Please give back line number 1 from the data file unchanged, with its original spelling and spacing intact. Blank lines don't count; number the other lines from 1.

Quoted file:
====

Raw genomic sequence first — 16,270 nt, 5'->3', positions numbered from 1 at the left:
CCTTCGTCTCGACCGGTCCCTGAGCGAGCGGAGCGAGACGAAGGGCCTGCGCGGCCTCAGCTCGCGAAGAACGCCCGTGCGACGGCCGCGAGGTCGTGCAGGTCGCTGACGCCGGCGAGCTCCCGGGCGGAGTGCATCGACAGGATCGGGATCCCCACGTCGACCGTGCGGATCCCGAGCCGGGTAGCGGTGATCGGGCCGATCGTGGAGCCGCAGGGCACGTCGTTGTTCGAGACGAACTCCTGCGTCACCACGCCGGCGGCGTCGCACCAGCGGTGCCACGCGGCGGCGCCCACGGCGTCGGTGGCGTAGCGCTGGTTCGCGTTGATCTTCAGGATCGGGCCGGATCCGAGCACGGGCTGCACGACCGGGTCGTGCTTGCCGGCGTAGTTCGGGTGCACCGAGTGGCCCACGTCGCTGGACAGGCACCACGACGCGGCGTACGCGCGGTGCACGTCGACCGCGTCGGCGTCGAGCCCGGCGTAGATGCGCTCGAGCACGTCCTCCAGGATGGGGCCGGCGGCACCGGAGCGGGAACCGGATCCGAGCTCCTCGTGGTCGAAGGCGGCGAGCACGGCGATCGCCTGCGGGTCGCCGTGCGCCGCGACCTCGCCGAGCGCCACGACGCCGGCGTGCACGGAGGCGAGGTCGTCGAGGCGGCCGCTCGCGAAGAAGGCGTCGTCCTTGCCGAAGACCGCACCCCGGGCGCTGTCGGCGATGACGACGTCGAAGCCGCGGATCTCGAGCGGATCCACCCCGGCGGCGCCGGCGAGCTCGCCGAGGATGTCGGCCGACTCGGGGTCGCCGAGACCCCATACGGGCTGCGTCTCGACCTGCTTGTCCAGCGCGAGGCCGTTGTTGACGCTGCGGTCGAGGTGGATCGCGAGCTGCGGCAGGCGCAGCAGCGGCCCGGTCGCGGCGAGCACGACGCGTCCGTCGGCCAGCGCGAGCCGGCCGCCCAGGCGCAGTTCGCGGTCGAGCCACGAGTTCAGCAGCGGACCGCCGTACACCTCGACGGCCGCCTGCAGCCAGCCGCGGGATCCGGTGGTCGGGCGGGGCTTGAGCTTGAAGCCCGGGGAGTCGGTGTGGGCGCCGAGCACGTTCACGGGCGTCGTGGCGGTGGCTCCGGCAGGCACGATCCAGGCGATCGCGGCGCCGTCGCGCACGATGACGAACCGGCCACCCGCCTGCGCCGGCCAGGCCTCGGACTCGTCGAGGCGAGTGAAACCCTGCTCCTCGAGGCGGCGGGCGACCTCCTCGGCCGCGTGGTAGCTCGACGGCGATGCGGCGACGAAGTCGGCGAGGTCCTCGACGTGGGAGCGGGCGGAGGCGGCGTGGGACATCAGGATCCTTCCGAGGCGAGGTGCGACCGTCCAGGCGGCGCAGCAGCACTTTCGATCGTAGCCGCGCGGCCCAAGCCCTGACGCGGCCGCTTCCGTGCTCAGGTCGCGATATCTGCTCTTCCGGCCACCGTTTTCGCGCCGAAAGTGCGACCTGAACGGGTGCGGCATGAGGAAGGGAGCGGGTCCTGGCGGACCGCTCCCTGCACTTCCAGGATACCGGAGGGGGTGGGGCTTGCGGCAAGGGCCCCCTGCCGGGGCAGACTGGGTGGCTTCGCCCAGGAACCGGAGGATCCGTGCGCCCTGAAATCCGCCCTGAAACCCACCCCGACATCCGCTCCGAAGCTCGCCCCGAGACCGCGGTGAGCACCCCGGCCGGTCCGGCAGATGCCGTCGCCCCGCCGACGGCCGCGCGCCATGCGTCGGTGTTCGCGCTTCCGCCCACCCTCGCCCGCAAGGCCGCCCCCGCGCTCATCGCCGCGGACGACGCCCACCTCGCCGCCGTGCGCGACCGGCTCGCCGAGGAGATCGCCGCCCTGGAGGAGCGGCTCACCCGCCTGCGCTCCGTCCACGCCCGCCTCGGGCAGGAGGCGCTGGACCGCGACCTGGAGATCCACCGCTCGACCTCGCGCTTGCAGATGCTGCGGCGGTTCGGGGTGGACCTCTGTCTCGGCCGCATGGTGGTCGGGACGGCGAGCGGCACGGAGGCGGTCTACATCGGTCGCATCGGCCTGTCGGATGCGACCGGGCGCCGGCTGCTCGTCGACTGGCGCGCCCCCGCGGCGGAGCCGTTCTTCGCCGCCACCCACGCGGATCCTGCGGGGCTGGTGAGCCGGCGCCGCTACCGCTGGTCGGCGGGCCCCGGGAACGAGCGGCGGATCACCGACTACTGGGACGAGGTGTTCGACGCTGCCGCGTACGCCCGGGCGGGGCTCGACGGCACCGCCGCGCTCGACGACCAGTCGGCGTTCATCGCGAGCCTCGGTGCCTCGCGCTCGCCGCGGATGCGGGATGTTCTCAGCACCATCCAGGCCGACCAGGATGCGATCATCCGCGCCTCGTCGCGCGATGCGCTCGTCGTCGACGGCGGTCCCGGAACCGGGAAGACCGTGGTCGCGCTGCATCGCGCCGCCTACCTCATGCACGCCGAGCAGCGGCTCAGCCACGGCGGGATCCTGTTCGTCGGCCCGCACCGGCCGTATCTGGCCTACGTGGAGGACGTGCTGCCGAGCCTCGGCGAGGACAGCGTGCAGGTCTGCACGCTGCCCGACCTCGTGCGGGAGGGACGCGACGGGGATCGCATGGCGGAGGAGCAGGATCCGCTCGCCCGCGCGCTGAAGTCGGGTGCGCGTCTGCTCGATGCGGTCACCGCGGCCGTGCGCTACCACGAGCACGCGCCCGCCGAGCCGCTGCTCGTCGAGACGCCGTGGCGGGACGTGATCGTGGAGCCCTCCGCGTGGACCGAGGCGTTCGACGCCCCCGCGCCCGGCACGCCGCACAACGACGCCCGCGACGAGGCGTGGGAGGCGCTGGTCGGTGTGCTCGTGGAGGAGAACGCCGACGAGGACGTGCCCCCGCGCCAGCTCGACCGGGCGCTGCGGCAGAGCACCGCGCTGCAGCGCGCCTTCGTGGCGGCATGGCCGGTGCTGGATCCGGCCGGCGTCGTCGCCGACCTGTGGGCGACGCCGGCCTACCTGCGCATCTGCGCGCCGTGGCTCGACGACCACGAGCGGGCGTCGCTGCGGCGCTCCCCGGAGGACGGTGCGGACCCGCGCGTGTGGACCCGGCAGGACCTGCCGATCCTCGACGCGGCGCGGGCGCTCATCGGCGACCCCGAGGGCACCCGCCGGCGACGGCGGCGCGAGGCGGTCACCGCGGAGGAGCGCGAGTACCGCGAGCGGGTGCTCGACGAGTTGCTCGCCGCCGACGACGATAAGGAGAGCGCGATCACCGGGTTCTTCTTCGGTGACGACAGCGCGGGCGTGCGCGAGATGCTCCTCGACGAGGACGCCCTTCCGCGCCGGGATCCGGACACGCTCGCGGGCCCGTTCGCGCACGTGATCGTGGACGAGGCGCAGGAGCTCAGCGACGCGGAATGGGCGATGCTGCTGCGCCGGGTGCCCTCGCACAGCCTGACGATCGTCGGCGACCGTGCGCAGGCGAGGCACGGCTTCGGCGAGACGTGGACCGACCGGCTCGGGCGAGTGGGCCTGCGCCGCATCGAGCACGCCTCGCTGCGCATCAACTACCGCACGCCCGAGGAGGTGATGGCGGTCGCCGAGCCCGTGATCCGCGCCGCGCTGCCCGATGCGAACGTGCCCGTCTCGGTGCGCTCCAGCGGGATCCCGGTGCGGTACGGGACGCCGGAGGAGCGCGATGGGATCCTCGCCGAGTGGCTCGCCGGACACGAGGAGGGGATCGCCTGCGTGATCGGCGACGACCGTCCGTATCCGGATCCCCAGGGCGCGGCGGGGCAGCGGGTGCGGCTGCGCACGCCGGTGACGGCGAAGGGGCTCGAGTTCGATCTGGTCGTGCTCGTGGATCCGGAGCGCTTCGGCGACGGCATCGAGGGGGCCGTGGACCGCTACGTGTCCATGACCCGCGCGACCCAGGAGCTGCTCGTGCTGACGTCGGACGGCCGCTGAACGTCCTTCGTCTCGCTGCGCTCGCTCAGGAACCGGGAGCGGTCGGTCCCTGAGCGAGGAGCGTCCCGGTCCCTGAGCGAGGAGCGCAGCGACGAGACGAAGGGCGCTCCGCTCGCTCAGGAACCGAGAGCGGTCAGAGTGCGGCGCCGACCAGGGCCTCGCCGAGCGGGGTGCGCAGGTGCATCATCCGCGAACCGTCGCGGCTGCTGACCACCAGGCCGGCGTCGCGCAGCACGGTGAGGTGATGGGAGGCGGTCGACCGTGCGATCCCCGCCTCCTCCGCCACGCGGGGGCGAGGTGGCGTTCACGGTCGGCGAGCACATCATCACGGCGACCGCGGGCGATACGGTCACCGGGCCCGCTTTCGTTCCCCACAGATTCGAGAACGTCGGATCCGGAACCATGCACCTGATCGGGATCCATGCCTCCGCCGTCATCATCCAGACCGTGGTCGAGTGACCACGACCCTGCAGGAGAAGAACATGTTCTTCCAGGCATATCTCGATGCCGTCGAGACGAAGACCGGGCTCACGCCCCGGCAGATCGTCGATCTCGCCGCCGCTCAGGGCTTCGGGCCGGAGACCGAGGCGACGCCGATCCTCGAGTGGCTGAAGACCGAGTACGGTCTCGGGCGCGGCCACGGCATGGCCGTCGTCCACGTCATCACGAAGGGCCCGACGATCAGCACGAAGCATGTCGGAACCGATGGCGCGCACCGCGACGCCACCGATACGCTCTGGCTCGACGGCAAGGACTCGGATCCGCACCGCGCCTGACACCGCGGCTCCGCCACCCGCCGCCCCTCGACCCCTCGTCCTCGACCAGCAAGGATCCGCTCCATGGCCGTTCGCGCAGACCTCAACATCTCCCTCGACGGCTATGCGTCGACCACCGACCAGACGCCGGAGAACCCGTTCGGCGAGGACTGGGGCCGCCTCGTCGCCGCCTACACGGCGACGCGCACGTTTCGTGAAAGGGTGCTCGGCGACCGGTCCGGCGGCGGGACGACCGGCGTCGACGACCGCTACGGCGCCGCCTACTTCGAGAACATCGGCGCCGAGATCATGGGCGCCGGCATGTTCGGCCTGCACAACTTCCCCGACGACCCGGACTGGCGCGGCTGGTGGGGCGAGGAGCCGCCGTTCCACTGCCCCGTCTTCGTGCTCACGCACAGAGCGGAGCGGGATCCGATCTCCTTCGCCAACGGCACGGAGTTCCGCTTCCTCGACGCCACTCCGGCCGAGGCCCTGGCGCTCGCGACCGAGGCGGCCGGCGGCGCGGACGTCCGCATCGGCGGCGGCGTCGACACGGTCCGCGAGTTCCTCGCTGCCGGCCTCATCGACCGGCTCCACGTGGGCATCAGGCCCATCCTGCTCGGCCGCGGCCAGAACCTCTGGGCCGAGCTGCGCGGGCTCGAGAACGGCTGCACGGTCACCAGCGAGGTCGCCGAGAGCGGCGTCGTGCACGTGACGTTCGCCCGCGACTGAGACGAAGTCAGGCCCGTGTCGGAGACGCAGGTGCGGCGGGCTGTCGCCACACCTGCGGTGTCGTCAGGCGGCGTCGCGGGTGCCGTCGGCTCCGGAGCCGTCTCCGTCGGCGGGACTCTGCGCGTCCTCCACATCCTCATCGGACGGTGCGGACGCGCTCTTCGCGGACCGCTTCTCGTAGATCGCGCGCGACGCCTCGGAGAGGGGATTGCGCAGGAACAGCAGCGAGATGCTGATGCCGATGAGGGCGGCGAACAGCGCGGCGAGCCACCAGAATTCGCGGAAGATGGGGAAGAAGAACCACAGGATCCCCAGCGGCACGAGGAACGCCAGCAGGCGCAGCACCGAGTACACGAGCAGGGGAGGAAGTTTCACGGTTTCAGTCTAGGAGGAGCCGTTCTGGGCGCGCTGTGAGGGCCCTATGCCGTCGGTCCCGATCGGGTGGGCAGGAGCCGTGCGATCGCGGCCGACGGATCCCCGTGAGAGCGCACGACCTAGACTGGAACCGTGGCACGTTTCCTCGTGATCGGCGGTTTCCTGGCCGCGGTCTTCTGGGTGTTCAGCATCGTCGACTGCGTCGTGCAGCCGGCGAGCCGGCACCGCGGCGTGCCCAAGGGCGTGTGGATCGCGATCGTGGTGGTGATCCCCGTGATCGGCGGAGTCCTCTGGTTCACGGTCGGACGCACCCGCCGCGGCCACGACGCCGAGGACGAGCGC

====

Raw genomic sequence first — 16,270 nt, 5'->3', positions numbered from 1 at the left: